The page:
What is DIPCAN?
DIPCAN is a study that takes a leap on personalized medicine thanks to the integration of clinical, genomic, anatomopathological and radiological data of 2,000 patients with non-hematologic metastatic tumors.
This is an observational study. Therefore, no treatment that would enhance the survival or quality of life of the patients will be provided. Only diagnostic tests will be performed. Eurofins Megalab coordinates the study and counts with the collaboration of different leading institutions in Spain such as the MD Anderson International Foundation Spain as the promoter of the study and Pangaea, Quibim, Genomcore, Atrys and Artelnics. It is a project that counts with the funding of the European Union through the Ministry of Economic Affairs and Digital Transformation.
DIPCAN was created in 2022 and will end in 2024. During this time, a set of diagnostic tests will be performed: analysis, magnetic resonance imaging, pathological anatomy and molecular and tumor expression analysis. The results of all these tests will be integrated with the aim to create an algorithm. The study will also consider two visits with the responsible oncologist apart from the tests.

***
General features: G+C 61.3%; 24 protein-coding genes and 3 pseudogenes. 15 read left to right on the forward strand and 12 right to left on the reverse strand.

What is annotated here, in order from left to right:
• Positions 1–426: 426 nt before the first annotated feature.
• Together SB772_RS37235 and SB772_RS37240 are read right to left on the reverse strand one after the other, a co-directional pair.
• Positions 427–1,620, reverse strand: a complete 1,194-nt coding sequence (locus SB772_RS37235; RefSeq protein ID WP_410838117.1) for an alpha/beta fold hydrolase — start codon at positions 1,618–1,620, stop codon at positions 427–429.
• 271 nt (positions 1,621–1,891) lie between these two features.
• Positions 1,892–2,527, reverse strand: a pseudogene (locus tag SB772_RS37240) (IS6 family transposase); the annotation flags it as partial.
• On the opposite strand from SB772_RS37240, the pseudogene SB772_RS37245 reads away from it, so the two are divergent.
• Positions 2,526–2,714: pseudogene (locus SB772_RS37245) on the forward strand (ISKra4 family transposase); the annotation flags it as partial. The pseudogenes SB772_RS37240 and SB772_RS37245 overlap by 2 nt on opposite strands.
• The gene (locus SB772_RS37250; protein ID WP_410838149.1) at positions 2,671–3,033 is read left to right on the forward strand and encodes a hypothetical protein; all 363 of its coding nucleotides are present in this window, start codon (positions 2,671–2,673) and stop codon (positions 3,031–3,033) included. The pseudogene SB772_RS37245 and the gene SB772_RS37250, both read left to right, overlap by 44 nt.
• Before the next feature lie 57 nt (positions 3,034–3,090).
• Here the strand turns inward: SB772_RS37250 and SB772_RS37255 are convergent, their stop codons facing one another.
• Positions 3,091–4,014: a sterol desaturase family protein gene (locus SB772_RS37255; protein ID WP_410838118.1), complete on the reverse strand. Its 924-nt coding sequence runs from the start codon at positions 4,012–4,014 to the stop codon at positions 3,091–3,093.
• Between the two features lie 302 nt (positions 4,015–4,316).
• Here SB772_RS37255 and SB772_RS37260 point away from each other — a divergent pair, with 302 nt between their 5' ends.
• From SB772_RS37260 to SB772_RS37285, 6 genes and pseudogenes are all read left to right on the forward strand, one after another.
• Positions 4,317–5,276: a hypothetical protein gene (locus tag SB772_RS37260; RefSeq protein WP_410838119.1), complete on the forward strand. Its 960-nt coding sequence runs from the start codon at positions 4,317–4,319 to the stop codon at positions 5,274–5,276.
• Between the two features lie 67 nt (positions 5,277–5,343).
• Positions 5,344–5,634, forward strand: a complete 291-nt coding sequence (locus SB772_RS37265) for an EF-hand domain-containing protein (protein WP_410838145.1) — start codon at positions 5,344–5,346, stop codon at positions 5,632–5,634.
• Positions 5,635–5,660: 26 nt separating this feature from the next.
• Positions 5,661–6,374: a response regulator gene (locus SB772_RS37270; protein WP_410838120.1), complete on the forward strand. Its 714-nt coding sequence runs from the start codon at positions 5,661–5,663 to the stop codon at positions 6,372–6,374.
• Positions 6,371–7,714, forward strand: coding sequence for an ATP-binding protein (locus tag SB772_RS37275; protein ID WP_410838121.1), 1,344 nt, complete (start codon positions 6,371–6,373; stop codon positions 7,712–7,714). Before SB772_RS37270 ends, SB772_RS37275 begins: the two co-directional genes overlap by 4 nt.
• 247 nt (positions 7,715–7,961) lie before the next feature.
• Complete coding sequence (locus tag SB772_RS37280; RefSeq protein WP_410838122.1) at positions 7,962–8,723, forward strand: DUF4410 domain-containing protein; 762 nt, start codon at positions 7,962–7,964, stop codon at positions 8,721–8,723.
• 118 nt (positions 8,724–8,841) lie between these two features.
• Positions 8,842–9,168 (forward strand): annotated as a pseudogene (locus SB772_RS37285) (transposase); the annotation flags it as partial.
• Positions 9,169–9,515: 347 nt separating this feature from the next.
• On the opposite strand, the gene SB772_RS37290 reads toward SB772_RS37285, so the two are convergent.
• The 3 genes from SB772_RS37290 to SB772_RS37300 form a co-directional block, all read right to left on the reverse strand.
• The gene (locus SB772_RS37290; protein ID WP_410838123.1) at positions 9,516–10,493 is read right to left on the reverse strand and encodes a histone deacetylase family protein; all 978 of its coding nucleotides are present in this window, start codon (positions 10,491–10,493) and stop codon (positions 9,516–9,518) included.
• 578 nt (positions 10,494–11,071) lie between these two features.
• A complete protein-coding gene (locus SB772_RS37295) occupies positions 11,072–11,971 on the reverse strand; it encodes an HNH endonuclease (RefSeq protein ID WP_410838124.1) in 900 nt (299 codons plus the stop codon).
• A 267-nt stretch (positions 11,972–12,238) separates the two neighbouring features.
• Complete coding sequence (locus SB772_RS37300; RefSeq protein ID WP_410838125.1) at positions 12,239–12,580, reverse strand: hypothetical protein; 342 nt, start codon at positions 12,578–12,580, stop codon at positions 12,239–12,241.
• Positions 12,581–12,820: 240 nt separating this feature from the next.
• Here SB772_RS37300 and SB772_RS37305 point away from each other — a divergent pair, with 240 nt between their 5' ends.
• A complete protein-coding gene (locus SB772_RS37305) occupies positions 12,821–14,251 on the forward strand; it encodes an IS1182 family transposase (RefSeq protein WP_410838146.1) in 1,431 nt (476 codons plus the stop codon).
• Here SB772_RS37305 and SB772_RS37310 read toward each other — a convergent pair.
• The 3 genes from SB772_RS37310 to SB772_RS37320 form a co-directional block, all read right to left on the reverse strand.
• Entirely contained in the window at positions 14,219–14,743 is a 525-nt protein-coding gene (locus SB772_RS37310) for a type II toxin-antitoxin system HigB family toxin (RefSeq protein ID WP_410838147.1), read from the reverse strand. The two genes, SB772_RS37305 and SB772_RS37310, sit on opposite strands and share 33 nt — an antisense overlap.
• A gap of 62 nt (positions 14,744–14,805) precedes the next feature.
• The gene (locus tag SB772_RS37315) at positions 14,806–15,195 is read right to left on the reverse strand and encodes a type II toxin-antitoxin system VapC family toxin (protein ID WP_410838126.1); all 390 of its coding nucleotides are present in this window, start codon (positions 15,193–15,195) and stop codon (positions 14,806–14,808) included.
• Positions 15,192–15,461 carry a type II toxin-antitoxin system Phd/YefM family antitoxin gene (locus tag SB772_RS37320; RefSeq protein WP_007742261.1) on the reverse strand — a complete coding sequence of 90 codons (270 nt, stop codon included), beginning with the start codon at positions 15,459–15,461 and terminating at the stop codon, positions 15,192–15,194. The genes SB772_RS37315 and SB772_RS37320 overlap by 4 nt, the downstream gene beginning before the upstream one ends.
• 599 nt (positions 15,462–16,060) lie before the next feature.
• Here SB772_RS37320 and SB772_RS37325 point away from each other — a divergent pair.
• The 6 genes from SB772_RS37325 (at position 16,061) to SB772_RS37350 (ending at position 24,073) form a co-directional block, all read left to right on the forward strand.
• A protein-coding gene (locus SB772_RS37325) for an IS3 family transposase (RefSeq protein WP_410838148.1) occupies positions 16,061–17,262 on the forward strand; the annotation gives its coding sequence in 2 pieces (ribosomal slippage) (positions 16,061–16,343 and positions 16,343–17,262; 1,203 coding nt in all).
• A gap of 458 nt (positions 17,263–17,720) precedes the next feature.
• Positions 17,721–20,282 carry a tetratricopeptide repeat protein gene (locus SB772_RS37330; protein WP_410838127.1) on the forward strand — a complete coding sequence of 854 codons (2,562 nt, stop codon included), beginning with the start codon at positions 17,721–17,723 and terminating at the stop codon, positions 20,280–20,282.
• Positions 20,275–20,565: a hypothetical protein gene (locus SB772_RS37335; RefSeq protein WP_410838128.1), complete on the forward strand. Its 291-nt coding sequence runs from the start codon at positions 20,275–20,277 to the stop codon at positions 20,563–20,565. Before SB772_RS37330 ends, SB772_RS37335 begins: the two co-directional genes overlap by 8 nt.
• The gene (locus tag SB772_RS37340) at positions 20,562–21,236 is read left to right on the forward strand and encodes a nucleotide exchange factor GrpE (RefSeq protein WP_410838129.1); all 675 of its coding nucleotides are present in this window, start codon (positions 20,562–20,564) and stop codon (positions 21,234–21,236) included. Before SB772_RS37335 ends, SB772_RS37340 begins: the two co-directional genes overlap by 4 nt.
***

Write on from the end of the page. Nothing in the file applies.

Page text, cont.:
· On the one hand, a visit will take place to get to know the medical story, explain the objectives and activities of the study and obtain the informed consent.
· On the other hand, another visit as closure to provide all the obtained results and answer all questions.
How can the DIPCAN study help you?
If you take part on the study as patient, you will have access to very specific tests that are very hard to access, like the molecular study. Once it is over, you will receive for free all the obtained results. The oncologist will explain to you all the findings on the results with detail and answer all your questions.
Through the integration of all the clinic, radiological, anatomopathological and molecular data obtained in the study, very valuable integrated information will be obtained. This information could provide a multidimensional knowledge about cancer in the Spanish population from all angles and could even translate into an advance in the treatment of patients with metastatic cancer.